January 22, 2016

State lawmakers consider expanding protections for the unborn

A view of the Indiana Statehouse in Indianapolis. (File photo by Natalie Hoefer)

A view of the Indiana Statehouse in Indianapolis. (File photo by Natalie Hoefer)

By Brigid Curtis Ayer

While pro-life advocates around the United States recognize the importance of January as the month in which is marked the anniversary of the 1973 Roe v. Wade Supreme Court decision that legalized abortion across the country, members of the Indiana General Assembly are considering several bills aimed at enhancing laws to protect the unborn.

Glenn Tebbe, executive director of the Indiana Catholic Conference (ICC), who serves as the legislative and public policy spokesperson for the Catholic Church in Indiana, said, “It’s important that the concern for human life is and continues to be a topic of the legislature. Indiana laws in terms of restrictions and limitations on abortion and promoting life are good, but it’s always important that we keep finding opportunities to enhance those laws to make them stronger. That’s why we are interested in these bills.”

Protecting victims of sexual assault is the subject of two bills this year. House Bill 1064 is authored by Rep. Hal Slager, R-Schererville, and Senate Bill 82 is authored by Sen. Ed Charbonneau, R-Valparaiso. The measures remove the parent-child rights from the perpetrator of a rape when a child is conceived.

“The parent-child termination bill does affirm the child’s life, and affirms the birth mother by providing a way for her to not be victimized again as it removes paternity rights from the child’s father who perpetrated the crime,” Tebbe said. “Right now, it looks like a version of this bill has a good chance of passing the legislature.”

House Bill 1064 received a hearing in the House Judiciary committee on Jan. 11, and was passed by the panel. Tebbe said he expects Senate Bill 82 to move in the Senate.

The use and sale of aborted fetal body parts, which has drawn increased criticism of Planned Parenthood nationally and led to an effort to defund the group, will be addressed by lawmakers in the form of proposals dealing with fetal tissue. Senate Bill 77, authored by Sen. Jim Banks, R-Columbia City, reaffirms the state’s public policy that aborted fetal body parts are not to be used by a state educational institution or unit of government in Indiana. The proposal prohibits state funding, the use of state facilities or its employees to knowingly participate in research involving these parts.

Senate Bill 5, authored by Sen. Jim Tomes, R-Wadesville, increases the penalties for unlawful acquisition, reception, sale or transfer of fetal tissue. Another fetal tissue bill, Senate Bill 314, authored by Sen. Liz Brown, R-Fort Wayne, requires that a pregnant woman be informed before her abortion that the fetal tissue will not be used or sold.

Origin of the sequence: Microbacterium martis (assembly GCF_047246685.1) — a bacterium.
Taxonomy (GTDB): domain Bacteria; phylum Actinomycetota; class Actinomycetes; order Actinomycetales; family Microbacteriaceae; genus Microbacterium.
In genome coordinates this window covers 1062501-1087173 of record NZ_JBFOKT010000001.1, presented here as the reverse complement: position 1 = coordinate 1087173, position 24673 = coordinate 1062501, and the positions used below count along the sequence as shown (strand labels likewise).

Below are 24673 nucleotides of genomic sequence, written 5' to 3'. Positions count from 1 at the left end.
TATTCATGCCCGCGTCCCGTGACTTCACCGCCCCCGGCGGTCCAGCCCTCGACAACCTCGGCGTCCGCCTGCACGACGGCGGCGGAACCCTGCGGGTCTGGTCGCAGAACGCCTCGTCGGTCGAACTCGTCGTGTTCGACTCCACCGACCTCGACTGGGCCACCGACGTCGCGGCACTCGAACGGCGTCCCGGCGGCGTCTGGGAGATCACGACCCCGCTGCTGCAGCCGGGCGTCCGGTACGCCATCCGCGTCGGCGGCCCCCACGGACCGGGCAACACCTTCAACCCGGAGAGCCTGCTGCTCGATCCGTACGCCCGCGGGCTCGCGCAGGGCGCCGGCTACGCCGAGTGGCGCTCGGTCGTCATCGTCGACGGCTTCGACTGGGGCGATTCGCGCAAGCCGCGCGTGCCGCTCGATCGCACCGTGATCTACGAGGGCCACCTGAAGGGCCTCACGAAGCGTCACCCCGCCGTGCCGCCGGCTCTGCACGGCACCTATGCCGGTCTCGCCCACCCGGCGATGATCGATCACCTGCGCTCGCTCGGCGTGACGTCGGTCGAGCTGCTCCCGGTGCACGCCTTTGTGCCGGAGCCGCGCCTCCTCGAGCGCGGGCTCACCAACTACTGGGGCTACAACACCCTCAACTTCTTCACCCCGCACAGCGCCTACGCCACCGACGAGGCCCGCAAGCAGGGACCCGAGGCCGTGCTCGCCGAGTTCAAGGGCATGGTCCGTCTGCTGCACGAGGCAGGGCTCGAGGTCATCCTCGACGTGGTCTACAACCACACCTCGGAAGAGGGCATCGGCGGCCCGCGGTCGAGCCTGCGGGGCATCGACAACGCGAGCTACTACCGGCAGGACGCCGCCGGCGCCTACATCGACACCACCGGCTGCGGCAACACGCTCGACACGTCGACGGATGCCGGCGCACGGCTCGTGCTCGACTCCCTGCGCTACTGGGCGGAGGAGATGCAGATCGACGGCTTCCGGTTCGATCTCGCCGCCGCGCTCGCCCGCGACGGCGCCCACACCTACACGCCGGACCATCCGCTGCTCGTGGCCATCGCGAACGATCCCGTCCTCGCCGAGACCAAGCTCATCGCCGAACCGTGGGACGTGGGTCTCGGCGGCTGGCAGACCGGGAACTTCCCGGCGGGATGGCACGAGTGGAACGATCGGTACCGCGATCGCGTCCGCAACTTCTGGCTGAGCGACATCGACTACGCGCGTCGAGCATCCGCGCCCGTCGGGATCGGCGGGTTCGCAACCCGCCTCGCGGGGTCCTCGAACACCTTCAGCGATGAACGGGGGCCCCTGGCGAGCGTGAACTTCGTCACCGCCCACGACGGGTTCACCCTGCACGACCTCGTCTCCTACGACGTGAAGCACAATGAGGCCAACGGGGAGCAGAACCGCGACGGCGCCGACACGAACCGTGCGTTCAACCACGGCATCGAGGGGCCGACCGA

Lawmakers will also revisit the issue of perinatal hospice care. Senate Bill 313 provides support for parents who receive a diagnosis of a lethal fetal anomaly. In 2015, lawmakers heard testimony from families who decided not to abort their preborn baby, oftentimes going against the medical prognosis and recommendation that doctors provided. Senate Bill 313, authored by Sen. Travis Holdman, R-Markle, requires physicians to provide information about perinatal hospice care to a woman considering an abortion because the child has a diagnosis of a disability.

Proposals have been filed to enhance and amend Indiana’s informed consent law and waiting periods before an abortion. Senate Bill 374, authored by Brent Waltz, R-Columbus, extends the waiting period for an abortion from 18 hours to 48 hours, and increases penalties for abortion-related violations. A bill to improve informed consent for the parents when a minor seeks an abortion has also been introduced before the Indiana General Assembly.

Senate Bill 392 proposes that when the abortion physician receives written consent for the minor to have an abortion, the information must be included in the patient’s medical record. The bill, authored by Sen. Erin Houchin, R-Salem, also tightens up reporting for termination of pregnancy and attaches new penalties for an abortion provider’s failure to report suspected sexual trafficking or child abuse. Rep. Casey Cox, R-Ft. Wayne, is authoring House Bill 1337, a bill to provide informed consent material prior to an abortion in a private setting.

“While it’s too early to predict which bills will pass this year, I suspect many of these pro-life concepts and bills will be rolled into one bill, and move out of the Senate,” Tebbe said. “We will be reporting on those aspects in greater detail once we have a handle on which proposals lawmakers as a whole and legislative leaders in the House and Senate want to move forward.

“The Indiana Catholic Conference will continue to work to promote laws that protect the unborn,” Tebbe continued, “and the good news is Hoosier lawmakers also seem to be in tune with advancing more protections for the unborn.”

As the ICC tracks bills, it posts legislative updates on its Web page. To receive legislative updates via e-mail, join the Indiana Catholic Action Network (ICAN). These and other public policy resources are available at www.indianacc.org.
 

(Brigid Curtis Ayer is a correspondent for The Criterion.)

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